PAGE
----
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Court Rules Feds Violated Law in Failing to Protect Coho Salmon

Federal court rules the National Marine Fisheries Service violated the law when it refused to protect Oregon coastal coho salmon as threatened under the Endangered Species Act.
June 2, 1998
Portland, OR —

A federal court has ruled that the National Marine Fisheries Service violated the law when it refused to protect Oregon coastal coho salmon as threatened under the Endangered Species Act. The ruling, dated June 1, by Magistrate Judge Janice Stewart will force the agency to reanalyze its decision, and will almost certainly lead to Endangered Species Act protection for coho.

In April 1997, the National Marine Fisheries Service denied protection to Oregon's coastal coho, claiming that the salmon did not need federal protection because a recovery plan implemented by the State of Oregon would adequately protect the fish.

Commercial fishing and conservation groups, worried that Oregon's salmon recovery plan alone would not save the fish, challenged the federal government's decision not to protect the coho. Magistrate Judge Stewart agreed with plaintiffs that the Oregon plan was not sufficiently protective of coho to justify a no-list decision. She wrote that NMFS's final rule "is premised upon promises of future, as well as voluntary, actions, the ability of which to protect and restore the Oregon Coast coho is necessarily speculative and uncertain. This court declines to tie the fate of the Oregon Coast ESU [evolutionarily significant unit] to the whim of politics and promises of future state conservation actions that may be years or decades away from implementation." The court ordered NMFS to reconsider its listing decision and to issue a final rule for coastal coho by July 2, 1998.

Michael Sherwood, an attorney at Earthjustice Legal Defense Fund who represented the plaintiffs, said, "Politics is said to be the art of compromise. But disappearing species can afford no more compromise. Had the agency's decision been based on science rather than politics, as the law requires, the agency would have had no choice but to list the coho long ago. We are delighted with the court's decision and think it is the correct one. The fish are the real winners here." Sherwood emphasized plaintiffs' desire to work with the state of Oregon on coho recovery efforts. As co-counsel Claudia Polsky noted, "All parties in this case want the same thing: more coho. Unlike extinction, an Endangered Species Act listing need not be forever. We hope that with state and federal protections, coastal coho will eventually recover to the point where federal regulation is no longer necessary."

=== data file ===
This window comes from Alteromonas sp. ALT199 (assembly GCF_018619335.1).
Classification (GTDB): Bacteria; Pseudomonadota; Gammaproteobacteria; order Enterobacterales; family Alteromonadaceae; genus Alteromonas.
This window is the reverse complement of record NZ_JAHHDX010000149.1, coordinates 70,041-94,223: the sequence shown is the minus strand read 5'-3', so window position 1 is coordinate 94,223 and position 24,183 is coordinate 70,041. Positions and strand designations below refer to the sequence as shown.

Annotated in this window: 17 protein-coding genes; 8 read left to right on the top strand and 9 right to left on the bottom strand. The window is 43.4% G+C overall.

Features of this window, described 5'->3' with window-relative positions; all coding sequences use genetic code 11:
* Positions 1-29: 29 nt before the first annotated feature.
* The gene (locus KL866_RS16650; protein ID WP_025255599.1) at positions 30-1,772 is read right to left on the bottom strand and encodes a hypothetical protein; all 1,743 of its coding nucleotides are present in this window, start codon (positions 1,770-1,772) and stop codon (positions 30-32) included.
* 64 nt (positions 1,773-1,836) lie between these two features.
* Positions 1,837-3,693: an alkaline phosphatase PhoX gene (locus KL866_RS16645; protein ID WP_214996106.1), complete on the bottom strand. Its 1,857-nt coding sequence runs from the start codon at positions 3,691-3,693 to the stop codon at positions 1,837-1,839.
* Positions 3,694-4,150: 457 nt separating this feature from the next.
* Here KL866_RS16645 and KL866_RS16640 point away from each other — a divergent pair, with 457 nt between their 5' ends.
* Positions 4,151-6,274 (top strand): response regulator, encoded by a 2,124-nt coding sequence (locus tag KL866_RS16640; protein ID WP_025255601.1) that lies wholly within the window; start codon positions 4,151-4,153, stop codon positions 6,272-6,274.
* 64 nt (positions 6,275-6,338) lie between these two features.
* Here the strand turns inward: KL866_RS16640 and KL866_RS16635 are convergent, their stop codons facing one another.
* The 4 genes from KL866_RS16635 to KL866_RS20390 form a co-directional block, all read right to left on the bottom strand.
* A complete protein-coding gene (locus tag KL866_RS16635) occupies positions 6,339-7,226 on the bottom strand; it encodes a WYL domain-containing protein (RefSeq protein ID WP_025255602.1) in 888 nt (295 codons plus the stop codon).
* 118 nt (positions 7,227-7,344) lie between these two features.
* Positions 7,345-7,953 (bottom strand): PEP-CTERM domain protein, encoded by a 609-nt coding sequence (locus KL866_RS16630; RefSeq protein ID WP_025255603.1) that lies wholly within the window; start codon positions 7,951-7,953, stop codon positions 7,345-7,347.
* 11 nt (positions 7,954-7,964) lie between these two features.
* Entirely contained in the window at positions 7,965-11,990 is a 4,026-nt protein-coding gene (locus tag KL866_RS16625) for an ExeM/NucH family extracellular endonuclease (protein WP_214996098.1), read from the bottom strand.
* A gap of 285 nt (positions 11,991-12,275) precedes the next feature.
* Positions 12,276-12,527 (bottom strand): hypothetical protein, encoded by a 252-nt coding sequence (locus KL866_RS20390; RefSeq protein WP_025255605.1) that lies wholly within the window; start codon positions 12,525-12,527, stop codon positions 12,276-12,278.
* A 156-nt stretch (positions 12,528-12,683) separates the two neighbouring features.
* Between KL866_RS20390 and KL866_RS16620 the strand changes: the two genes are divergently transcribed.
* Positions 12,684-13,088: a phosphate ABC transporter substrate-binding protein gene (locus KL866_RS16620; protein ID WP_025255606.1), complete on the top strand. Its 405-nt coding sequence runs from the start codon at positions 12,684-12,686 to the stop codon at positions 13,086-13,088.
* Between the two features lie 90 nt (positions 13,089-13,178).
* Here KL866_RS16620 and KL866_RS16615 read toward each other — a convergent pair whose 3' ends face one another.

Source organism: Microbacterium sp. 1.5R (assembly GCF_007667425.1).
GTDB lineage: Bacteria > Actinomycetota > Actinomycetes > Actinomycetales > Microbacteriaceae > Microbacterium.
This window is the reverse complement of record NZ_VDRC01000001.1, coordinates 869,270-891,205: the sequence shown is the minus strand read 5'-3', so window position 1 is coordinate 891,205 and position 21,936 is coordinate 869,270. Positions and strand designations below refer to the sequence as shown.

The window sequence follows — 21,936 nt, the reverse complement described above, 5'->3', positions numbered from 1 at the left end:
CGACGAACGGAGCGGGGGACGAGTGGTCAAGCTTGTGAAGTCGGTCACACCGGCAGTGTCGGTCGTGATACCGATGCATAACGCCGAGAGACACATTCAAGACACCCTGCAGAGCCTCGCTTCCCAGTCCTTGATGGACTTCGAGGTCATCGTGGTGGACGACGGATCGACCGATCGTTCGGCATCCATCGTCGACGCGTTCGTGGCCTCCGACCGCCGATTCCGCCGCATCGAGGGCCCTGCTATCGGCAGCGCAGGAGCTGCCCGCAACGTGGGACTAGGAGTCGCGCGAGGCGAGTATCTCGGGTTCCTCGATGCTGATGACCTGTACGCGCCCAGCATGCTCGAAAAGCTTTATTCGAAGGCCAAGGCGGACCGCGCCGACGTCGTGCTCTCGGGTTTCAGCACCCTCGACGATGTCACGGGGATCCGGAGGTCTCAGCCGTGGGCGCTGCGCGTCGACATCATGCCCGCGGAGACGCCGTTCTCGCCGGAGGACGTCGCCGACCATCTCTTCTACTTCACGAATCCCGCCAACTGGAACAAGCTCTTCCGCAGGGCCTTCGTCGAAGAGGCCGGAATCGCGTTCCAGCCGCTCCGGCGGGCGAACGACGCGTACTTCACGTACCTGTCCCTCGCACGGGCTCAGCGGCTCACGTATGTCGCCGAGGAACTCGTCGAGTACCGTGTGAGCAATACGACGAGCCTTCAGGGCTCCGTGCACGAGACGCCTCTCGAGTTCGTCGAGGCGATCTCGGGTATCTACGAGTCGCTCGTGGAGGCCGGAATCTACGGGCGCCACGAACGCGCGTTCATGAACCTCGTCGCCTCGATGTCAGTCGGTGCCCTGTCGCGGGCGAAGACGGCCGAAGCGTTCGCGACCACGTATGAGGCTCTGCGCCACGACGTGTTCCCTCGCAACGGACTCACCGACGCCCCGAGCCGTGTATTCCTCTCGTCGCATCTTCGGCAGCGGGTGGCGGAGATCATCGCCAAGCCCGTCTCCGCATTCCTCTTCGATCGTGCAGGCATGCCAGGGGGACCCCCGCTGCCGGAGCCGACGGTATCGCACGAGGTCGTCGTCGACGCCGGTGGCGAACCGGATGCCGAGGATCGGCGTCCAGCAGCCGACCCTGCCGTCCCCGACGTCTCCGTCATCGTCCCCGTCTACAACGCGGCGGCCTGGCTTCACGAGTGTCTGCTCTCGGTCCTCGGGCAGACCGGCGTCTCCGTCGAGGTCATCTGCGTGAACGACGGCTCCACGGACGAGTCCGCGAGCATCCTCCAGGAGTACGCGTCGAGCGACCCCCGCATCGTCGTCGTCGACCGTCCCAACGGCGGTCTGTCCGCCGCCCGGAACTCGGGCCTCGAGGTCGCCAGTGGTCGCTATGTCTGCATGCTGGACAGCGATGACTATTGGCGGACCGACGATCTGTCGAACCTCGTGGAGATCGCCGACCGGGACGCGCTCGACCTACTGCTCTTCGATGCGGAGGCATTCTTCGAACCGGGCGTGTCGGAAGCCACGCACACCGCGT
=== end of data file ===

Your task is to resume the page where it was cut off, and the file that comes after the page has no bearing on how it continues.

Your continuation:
Fishermen and conservationists expressed optimism that additional protections for coho will soon be put in place and emphasized that today's decision does not undermine Oregon's salmon recovery plan. In fact, they explained, Endangered Species Act protection will work to supplement and strengthen the Oregon Plan.

"As Oregonians who care about salmon, we strongly support Oregon's coho recovery plan. Today's ruling does not put that plan in jeopardy," said Glen Spain of the Pacific Coast Federation of Fishermans' Associations. "The Endangered Species Act is an important safety net for coho salmon, and will supplement the Oregon salmon plan in saving these fish."

Conservationists echoed Spain's sentiments.

"The Oregon Salmon Plan actually was intended to work with Endangered Species Act listings and protection," said Paul Engelmeyer, an Oregon representative for the National Audubon Society. "Southern Oregon coho are listed as threatened and the Oregon Plan is proceeding in that area of the state. Additionally, steelhead are listed in the lower Willamette River and officials are working on combining Endangered Species Act protections with state and local efforts to save the fish."

Fishermen and conservationists hope that the stakeholders involved with Oregon's salmon recovery plan don't use today's court decision as an excuse to abandon state salmon recovery efforts.

"We are all in this together. Just because Endangered Species Act protection is put in place for coho salmon does not give anyone the right to shirk their responsibilities for saving these fish," said Ken Rait of the Oregon Natural Resources Council."We need to have continued funding for the Oregon Plan and a continued commitment from everyone for salmon recovery."

"We are all fighting for the same thing - to save coho salmon," said Rait. "No one should walk away from the table just because an added safety net will be put in place."

Complete text of Federal Magistrate Janice M. Stewart's ruling

Plaintiffs in the lawsuit are the Oregon Natural Resources Council; Pacific Coast Federation of Fishermans' Associations; Native Fish Society; National Audubon Society; Northcoast Environmental Center; Coast Range Association; and Sierra Club. The plaintiffs are represented by the Earthjustice Legal Defense Fund.

Contacts

Michael R. Sherwood (415) 627-6725

Claudia Polsky (415) 627-6725

Ken Rait (503) 804-2940

Glen Spain (503) 689-2000

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